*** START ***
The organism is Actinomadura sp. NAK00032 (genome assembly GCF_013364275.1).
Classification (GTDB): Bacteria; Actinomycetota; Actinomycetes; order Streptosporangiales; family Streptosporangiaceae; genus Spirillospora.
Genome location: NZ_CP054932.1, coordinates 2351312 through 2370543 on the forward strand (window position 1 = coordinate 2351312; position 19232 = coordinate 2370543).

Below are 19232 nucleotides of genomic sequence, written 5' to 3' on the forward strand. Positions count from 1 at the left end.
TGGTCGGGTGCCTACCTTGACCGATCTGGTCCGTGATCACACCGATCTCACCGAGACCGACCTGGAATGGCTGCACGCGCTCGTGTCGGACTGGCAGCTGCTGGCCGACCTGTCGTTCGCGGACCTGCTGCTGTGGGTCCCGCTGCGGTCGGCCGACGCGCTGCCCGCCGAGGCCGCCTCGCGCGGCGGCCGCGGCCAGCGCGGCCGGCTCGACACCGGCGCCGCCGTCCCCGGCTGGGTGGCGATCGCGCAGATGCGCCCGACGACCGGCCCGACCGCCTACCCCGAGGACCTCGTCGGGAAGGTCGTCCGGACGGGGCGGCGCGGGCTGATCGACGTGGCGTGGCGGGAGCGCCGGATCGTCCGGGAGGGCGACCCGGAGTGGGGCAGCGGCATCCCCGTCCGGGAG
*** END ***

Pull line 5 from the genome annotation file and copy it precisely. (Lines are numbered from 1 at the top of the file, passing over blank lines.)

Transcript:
TGGTCGGGTGCCTACCTTGACCGATCTGGTCCGTGATCACACCGATCTCACCGAGACCGACCTGGAATGGCTGCACGCGCTCGTGTCGGACTGGCAGCTGCTGGCCGACCTGTCGTTCGCGGACCTGCTGCTGTGGGTCCCGCTGCGGTCGGCCGACGCGCTGCCCGCCGAGGCCGCCTCGCGCGGCGGCCGCGGCCAGCGCGGCCGGCTCGACACCGGCGCCGCCGTCCCCGGCTGGGTGGCGATCGCGCAGATGCGCCCGACGACCGGCCCGACCGCCTACCCCGAGGACCTCGTCGGGAAGGTCGTCCGGACGGGGCGGCGCGGGCTGATCGACGTGGCGTGGCGGGAGCGCCGGATCGTCCGGGAGGGCGACCCGGAGTGGGGCAGCGGCATCCCCGTCCGGGAG